Cookbook supports local farmers and local foods market
The Pioneer Valley has a new cookbook, the product of an academic project completed at Hampshire College last spring.
Local Delectables: Seasonal Recipes from the Pioneer Valley was written by a May 2005 graduate of Hampshire, Andrea Davis, as part of her senior thesis (called a Division III). The spiral-bound cookbook, designed to lay flat for the convenience of the cook, was published locally by Collective Copies. It can be purchased for $19.95 at Collective Copies in Amherst and Florence and at many bookstores throughout the Pioneer Valley.
Davis, who now lives in San Francisco where she is involved in the local foods movement, is pleased that her undergraduate work can benefit the local agricultural and culinary communities. "In addition to preserving and sharing recipes with local flavor, I also wanted to help support the local foods movement," she said. "Proceeds from every book sold will go directly to CISA (Community Involved in Sustaining Agriculture)."
Davis grew up in a rural area of Maryland, near Havre de Grace, and preserving the agricultural way of life has become a passion for her. As part of her studies at Hampshire, where she concentrated in natural science and sustainable agriculture, she learned hands-on skills on the Hampshire farm and as an apprentice on an organic family farm in North Carolina and a low-pesticide farm in Maine.
"Local foods seem like an answer to a lot of the problems that occur in rural communities related to their economies," she said. "If people eat locally they will support the local economy."
Every Hampshire Division III begins with the student framing a question. For Davis, that question was: Could you eat a diet comprised only of foods produced locally and yet meet all of the U.S. Department of Agriculture's recommended daily allowance of vitamins and nutrients? Working with faculty mentors Jason M. Tor, an environmental microbiologist with an interest in soils and organic farming, and Elizabeth Conlisk, assistant professor of public health, Davis embarked on a yearlong scientific and historical quest. Hampshire's farm manager Leslie Cox and CSA (Community Supported Agriculture) manager Nancy Hanson also played valuable mentoring roles.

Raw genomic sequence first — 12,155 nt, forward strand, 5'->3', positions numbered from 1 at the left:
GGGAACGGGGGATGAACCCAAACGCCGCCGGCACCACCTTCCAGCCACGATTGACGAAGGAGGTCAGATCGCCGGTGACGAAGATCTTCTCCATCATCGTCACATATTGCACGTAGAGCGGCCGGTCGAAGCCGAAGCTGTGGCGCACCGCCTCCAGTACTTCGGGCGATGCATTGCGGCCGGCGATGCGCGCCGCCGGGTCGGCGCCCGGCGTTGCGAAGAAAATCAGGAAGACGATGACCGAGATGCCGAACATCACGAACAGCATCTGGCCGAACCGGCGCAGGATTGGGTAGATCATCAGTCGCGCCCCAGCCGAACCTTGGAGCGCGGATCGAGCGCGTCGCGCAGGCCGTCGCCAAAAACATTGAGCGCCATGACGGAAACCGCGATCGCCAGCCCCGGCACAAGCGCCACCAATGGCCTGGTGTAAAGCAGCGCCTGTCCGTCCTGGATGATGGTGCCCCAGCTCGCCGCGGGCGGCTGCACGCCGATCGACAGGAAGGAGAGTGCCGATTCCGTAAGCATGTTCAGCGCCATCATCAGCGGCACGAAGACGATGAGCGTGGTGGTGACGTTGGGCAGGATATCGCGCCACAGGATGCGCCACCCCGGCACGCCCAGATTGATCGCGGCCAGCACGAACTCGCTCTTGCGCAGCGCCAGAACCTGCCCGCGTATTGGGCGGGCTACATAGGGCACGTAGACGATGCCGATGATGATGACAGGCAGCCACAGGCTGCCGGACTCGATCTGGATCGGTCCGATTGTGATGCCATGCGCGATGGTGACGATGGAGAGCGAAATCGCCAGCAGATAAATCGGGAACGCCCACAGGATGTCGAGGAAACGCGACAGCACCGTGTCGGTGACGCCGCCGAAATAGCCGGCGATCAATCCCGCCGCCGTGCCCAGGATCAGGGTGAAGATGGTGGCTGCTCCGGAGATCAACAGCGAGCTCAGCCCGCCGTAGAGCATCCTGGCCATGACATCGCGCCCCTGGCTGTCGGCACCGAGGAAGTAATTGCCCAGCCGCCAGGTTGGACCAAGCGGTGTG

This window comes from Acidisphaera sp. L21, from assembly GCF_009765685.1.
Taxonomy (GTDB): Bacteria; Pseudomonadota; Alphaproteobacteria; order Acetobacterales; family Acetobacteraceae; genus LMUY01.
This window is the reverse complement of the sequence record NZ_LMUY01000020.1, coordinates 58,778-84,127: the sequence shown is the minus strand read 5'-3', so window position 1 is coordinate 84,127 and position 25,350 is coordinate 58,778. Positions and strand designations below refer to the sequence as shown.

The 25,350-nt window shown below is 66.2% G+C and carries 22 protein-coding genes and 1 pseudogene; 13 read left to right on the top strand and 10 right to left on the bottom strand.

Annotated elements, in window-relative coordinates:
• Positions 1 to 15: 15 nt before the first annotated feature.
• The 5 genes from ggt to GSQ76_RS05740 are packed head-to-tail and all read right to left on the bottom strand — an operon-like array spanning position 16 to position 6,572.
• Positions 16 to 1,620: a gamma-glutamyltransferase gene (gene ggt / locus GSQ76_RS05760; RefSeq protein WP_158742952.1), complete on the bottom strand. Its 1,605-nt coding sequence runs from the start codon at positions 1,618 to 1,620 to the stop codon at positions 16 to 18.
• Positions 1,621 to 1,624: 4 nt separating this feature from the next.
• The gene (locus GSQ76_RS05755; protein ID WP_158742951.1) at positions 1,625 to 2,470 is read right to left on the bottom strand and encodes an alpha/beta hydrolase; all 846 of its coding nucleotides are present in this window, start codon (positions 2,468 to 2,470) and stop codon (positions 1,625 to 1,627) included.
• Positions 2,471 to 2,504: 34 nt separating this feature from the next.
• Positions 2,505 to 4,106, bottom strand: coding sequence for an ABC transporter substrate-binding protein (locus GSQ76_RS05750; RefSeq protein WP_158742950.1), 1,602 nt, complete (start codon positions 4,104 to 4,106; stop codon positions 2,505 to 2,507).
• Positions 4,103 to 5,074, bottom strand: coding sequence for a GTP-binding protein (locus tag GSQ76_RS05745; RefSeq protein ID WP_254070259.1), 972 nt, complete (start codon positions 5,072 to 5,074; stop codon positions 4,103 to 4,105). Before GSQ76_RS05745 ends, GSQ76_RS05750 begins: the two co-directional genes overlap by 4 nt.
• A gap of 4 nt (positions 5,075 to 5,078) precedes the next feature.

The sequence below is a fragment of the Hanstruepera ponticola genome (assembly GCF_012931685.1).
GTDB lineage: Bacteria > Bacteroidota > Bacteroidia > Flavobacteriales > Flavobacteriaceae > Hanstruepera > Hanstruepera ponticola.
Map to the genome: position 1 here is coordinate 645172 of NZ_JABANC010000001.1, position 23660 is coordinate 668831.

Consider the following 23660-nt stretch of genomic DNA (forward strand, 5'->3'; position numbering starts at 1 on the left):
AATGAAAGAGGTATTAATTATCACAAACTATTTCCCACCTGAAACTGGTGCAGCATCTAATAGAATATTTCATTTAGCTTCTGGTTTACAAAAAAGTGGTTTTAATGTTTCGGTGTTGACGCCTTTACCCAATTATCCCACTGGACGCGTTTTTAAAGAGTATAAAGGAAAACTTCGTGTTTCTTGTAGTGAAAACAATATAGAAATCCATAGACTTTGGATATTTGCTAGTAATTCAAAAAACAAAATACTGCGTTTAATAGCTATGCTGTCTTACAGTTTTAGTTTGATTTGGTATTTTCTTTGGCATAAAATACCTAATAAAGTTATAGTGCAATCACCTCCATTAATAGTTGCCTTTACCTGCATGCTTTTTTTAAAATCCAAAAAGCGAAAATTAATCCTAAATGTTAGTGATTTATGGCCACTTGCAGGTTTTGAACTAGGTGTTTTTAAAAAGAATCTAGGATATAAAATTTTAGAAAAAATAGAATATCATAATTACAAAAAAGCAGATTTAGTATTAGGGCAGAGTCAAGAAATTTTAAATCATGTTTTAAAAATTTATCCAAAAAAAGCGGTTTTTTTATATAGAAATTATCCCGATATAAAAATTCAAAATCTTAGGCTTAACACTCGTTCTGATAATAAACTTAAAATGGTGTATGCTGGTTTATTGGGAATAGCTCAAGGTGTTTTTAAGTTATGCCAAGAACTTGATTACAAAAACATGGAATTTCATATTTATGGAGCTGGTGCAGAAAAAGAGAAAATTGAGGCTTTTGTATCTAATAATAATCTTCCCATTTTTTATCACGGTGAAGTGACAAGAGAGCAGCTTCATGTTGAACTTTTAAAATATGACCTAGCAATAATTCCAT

Davis spent hours poring over old cookbooks published by local community organizations, hospitals, schools, and individuals, using what she learned there as the basis for recipes that she adapted or created from scratch. A special computer program allowed her to analyze nutritional content. Entering data for one serving of each recipe, she devised a week's worth of meals for each season that, when analyzed over a week, fully meet USDA guidelines. Because those guidelines vary according to age and sex, she selected the requirements for females between 19 and 30 years old, knowing that group has the greatest nutritional requirements. "I knew that if I could meet their nutritional needs, the diet would meet those of any adult," she explained.
Davis tested the recipes, to ensure that flavor was good and all contents worked as planned. Her Hampshire friends happily volunteered to assist with taste tests. As needed, she altered and refined recipes as the project progressed.
The 112 recipes that made it into Local Delectables
are arranged seasonally, with fresh ingredients and relying mainly on raw, unprocessed foods. They are limited to local crops or to crops that could be grown locally according to the U.S. Department of Agriculture's "hardiness" zone 5. Conspicuously absent are a number of common spices and flavors that are not suitable for the Pioneer Valley's growth season, including black pepper, cinnamon, vanilla, and tropical plants. Davis learned to substitute flavors creatively; lacking vanilla, she whipped up a pound cake using dried lavender.
Professor Tor, who chaired the faculty committee working with Davis, said he appreciated both the quality of her research and the importance of her advocacy for the local foods movement: "I am proud to have worked with Andrea while she developed her research questions and matured as an advocate for change. Her willingness to tackle difficult problems head-on and seek practical solutions is an early indicator of her potential as an influential leader in promoting positive change that will benefit human and environmental health."
Tor said Davis "developed a degree of sophistication in her thinking and confidence in her position that eating locally-produced food is more important than merely consuming organically-produced vegetables regardless of the source and transport distance. This is a strong position counter to that held by some rather influential writers."